At the end of July there was a scientific report which may have been one of the biggest pieces of news in climate change in a decade, in a year, in a season where such news arrives daily.
It was also—in a world where climate disaster is becoming commonplace—among the most depressing news in its implications. The report, published in the uber-prestigious scientific journal Nature, spoke of a measurable decline of phytoplankton in the world’s oceans under the stress of rising ocean temperatures.
Phytoplankton, just so you know, are microscopic sea plants which produce something like half the organic matter on Earth. They feed the fishes. They manufacture oxygen. They fix carbon and remove carbon dioxide from the atmosphere.
In the grand scheme of things, phytoplankton are as vital as you get.
And if phytoplankton are measurably declining under the pressure of climate change, as the study suggests, then the oceans as a whole are declining.
Boris Worm, marine biologist at Dalhousie University—and one of the authors of the study—is quoted in Climate Progress as saying:
If this holds up, something really serious is underway and has been underway for decades. I’ve been trying to think of a biological change that’s bigger than this and I can’t think of one.
If real, it means that the marine ecosystem today looks very different to what it was a few decades ago and a lot of this change is happening way out in the open, blue ocean where we cannot see it. I’m concerned about this finding.
Phytoplankton are a critical part of our planetary life support system. They produce half of the oxygen we breathe, draw down surface CO2 and ultimately support all of our fishes.
That phytoplankton story was about a month ago.
A couple of days ago another story came out from NASA talking about the effect of climate change on the world’s crops.
First the ocean, then the land.
Now, one of the climate change deniers’ favourite tactics has been to point out that CO2 is actually good for plants. Why should we worry, they ask, about a little extra CO2 in the atmosphere? And, like many effective but misleading arguments, there is some truth in that. Over the last two decades, and until recently, there has actually been an increase in global agricultural productivity because of carbon dioxide.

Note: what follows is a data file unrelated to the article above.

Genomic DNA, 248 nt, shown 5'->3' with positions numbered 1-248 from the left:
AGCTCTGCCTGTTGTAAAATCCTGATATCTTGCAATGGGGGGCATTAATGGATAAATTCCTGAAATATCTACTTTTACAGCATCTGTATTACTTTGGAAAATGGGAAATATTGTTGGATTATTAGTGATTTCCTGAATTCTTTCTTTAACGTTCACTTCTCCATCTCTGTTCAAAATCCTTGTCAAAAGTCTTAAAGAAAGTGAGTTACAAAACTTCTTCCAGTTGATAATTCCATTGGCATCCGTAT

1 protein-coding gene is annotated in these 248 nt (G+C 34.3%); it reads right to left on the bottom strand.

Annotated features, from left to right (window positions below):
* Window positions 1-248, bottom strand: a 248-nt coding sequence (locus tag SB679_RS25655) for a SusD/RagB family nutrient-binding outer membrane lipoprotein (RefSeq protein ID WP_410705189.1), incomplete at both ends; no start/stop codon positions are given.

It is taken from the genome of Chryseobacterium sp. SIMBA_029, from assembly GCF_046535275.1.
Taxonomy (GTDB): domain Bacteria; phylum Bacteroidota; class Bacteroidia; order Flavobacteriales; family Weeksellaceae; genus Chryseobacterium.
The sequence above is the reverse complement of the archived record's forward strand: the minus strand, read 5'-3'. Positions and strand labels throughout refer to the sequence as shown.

Now that increase has reversed itself. (Everybody expected it to end anyway, because you can’t make a cake when all you have is flour, and you can’t build a plant by stocking up on only one ingredient.) With worldwide drought offsetting the effects of extended growing seasons and so on, scientists have recently—and much sooner than they expected—measured a net decline in global agricultural production.
In summary, the oceans are producing less. The land is producing less.
Under the pressure of climate change, and according to careful scientific measurement, the entire biosphere has become less productive.
What we have seen so far is only a foretaste. The climate change deniers say we can’t afford to fight climate change. Can we really afford to do anything else?
Global phytoplankton decline over the past century
Daniel G. Boyce, Marlon R. Lewis and Boris Worm
In the oceans, ubiquitous microscopic phototrophs (phytoplankton) account for approximately half the production of organic matter on Earth. Analyses of satellite-derived phytoplankton concentration (available since 1979) have suggested decadal-scale fluctuations linked to climate forcing, but the length of this record is insufficient to resolve longer-term trends. Here we combine available ocean transparency measurements and in situ chlorophyll observations to estimate the time dependence of phytoplankton biomass at local, regional and global scales since 1899. We observe declines in eight out of ten ocean regions, and estimate a global rate of decline of ~1% of the global median per year. Our analyses further reveal interannual to decadal phytoplankton fluctuations superimposed on long-term trends. These fluctuations are strongly correlated with basin-scale climate indices, whereas long-term declining trends are related to increasing sea surface temperatures. We conclude that global phytoplankton concentration has declined over the past century; this decline will need to be considered in future studies of marine ecosystems, geochemical cycling, ocean circulation and fisheries.
Drought-Induced Reduction in Global Terrestrial Net Primary Production from 2000 Through 2009
Maosheng Zhao and Steven W. Running
Terrestrial net primary production (NPP) quantifies the amountof atmospheric carbon fixed by plants and accumulated as biomass.Previous studies have shown that climate constraints were relaxingwith increasing temperature and solar radiation, allowing anupward trend in NPP from 1982 through 1999. The past decade(2000 to 2009) has been the warmest since instrumental measurementsbegan, which could imply continued increases in NPP; however,our estimates suggest a reduction in the global NPP of 0.55petagrams of carbon. Large-scale droughts have reduced regionalNPP, and a drying trend in the Southern Hemisphere has decreasedNPP in that area, counteracting the increased NPP over the NorthernHemisphere. A continued decline in NPP would not only weakenthe terrestrial carbon sink, but it would also intensify futurecompetition between food demand and proposed biofuel production.